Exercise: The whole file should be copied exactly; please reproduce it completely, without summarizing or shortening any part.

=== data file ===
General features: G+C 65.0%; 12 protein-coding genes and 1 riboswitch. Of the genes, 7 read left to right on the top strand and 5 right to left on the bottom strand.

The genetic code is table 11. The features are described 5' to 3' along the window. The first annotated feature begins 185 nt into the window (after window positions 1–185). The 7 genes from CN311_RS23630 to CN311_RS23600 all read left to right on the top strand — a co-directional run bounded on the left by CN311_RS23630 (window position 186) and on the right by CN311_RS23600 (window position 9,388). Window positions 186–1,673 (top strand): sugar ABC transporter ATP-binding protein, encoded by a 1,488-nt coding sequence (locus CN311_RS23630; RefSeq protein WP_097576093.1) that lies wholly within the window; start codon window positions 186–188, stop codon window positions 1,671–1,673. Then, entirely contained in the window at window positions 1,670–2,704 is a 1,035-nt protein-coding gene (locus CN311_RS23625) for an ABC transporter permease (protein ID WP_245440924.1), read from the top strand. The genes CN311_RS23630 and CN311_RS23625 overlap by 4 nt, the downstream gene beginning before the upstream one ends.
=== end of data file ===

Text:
General features: G+C 65.0%; 12 protein-coding genes and 1 riboswitch. Of the genes, 7 read left to right on the top strand and 5 right to left on the bottom strand.

The genetic code is table 11. The features are described 5' to 3' along the window. The first annotated feature begins 185 nt into the window (after window positions 1–185). The 7 genes from CN311_RS23630 to CN311_RS23600 all read left to right on the top strand — a co-directional run bounded on the left by CN311_RS23630 (window position 186) and on the right by CN311_RS23600 (window position 9,388). Window positions 186–1,673 (top strand): sugar ABC transporter ATP-binding protein, encoded by a 1,488-nt coding sequence (locus CN311_RS23630; RefSeq protein WP_097576093.1) that lies wholly within the window; start codon window positions 186–188, stop codon window positions 1,671–1,673. Then, entirely contained in the window at window positions 1,670–2,704 is a 1,035-nt protein-coding gene (locus CN311_RS23625) for an ABC transporter permease (protein ID WP_245440924.1), read from the top strand. The genes CN311_RS23630 and CN311_RS23625 overlap by 4 nt, the downstream gene beginning before the upstream one ends.